It’s time to act on climate change

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By The Hon Michael Danby MP

 

World leaders met in Paris earlier this month to negotiate a global agreement on climate action. We’re hoping for a good outcome, but we know we need to back it up with effective action at home.

Recent data from the Clean Energy Finance Corporation shows that investment in clean energy almost halved under the coalition government. This drop in investment means fewer jobs for Australians. Why would any state work to destroy a fledgling industry being embraced across the rest of the developed world?

In October independent research group Reputex released a report into the Abbott/Turnbull Governments flawed ‘Direct Action Plan’. The report says the government policy does not compel emitters to reduce carbon output and comply with their obligations. Many in our community find it beyond comprehension that the tax payer is funding these large emitters to keep polluting on top of the active effort undertaken by this government to destroy the renewable energy industry. Why is Australia taking such a backward step in regards to this all important issue that will affect the liveability, lifestyle, wealth and health we value so greatly?

We all know the economic and environmental dangers of not addressing climate change now. Indeed, these dangers were brought home to Opposition Leader Bill Shorten, his deputy and foreign affairs spokesperson Tanya Plibersek and Shadow Immigration Minister Richard Marles during their November tour of Papua New Guinea, the Marshall Islands and Kirbati. In these Pacific countries, the effects of climate change are already being felt.

The Opposition has acknowledged the dangers of climate change for many years. The ALP has adopted a policy to ensure that by 2030, 50% of all energy is sourced by renewable forms of energy, substantially limiting carbon emissions. This policy is about job creation, economic transition and reducing our impact on climate change. It is policy that addresses the urgency of action, providing certainty in the investment environment of the renewal energy industry in Australia. It has been estimated that there is close to $1 billion worth of investment offshore awaiting certainty in the sector. If Australians choose to address climate change and vote in an ALP government at the next election, such policy will transform the economy and position Australia once again as a serious global player again, acknowledging the global shift to renewables and being a kick-starter for industry and the creation of jobs.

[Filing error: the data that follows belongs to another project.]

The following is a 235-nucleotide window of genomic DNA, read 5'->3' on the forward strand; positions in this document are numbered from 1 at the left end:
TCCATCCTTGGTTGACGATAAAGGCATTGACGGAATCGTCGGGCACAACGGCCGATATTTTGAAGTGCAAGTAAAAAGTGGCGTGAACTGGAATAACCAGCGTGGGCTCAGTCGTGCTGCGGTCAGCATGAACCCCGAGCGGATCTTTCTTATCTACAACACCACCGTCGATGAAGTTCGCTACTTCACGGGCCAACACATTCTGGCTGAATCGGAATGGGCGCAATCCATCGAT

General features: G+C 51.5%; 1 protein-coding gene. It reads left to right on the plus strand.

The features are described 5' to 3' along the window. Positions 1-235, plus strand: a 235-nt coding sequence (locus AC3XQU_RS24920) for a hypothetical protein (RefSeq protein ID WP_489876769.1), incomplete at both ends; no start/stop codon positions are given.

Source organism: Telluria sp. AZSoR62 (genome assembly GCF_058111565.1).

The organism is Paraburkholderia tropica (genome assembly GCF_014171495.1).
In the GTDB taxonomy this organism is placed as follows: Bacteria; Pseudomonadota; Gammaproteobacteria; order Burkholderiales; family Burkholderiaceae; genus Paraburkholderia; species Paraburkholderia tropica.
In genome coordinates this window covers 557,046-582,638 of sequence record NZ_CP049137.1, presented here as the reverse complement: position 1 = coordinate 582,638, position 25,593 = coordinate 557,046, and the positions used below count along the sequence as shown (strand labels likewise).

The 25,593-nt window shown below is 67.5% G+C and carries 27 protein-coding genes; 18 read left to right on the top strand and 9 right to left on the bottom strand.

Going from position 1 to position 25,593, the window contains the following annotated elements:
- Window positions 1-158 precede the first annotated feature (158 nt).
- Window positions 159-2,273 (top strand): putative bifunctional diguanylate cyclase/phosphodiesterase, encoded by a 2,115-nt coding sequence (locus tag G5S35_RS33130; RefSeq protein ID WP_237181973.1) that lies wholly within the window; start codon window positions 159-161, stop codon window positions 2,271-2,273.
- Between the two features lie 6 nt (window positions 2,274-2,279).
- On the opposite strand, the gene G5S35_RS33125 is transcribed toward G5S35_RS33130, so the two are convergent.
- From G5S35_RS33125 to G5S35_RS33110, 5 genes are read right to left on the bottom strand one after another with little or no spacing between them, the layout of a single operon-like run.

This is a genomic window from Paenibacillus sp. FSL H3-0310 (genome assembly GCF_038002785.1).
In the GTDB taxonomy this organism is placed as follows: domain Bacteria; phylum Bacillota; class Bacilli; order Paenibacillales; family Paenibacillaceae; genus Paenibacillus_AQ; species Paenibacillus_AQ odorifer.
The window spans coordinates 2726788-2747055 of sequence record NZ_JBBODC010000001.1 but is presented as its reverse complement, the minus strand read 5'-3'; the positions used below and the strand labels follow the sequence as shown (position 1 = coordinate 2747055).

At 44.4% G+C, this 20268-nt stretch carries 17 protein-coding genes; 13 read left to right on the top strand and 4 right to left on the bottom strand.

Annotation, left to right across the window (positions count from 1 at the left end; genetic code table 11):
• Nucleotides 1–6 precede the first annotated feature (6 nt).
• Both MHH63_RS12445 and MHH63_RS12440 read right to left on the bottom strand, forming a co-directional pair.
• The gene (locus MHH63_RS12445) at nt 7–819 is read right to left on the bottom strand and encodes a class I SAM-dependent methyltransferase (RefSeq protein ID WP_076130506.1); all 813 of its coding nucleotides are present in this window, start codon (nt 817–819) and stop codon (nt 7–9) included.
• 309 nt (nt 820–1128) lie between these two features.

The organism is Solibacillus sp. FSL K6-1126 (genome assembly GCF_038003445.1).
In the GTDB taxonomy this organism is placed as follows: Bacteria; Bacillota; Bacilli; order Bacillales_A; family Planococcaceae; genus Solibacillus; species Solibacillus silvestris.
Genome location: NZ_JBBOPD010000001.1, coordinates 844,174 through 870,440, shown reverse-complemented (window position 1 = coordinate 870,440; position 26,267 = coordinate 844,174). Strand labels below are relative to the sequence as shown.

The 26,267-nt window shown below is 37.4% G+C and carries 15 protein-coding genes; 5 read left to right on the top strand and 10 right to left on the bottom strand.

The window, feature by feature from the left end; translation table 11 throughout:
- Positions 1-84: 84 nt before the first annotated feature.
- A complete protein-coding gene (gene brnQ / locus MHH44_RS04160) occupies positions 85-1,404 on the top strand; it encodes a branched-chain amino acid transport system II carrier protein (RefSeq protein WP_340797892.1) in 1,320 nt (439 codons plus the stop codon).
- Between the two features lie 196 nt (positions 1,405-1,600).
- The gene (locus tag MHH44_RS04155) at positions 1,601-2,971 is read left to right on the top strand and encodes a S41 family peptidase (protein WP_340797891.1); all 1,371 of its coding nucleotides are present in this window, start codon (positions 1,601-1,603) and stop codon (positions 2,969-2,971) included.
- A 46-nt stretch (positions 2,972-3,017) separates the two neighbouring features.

Many leading scientists are worried it is already too late to limit growth in temperatures to 2 degrees, so the importance of real genuine action now is pressing. No longer can we think we are somehow entitled to avoid our responsibilities and to emit more pollution per capita than any other nation.  Is that fair and responsible of Australia? No, well that’s what the current governments approach is to our global commitments when it comes to climate change.

 

Michael Danby is the Member for Melbourne Ports

 

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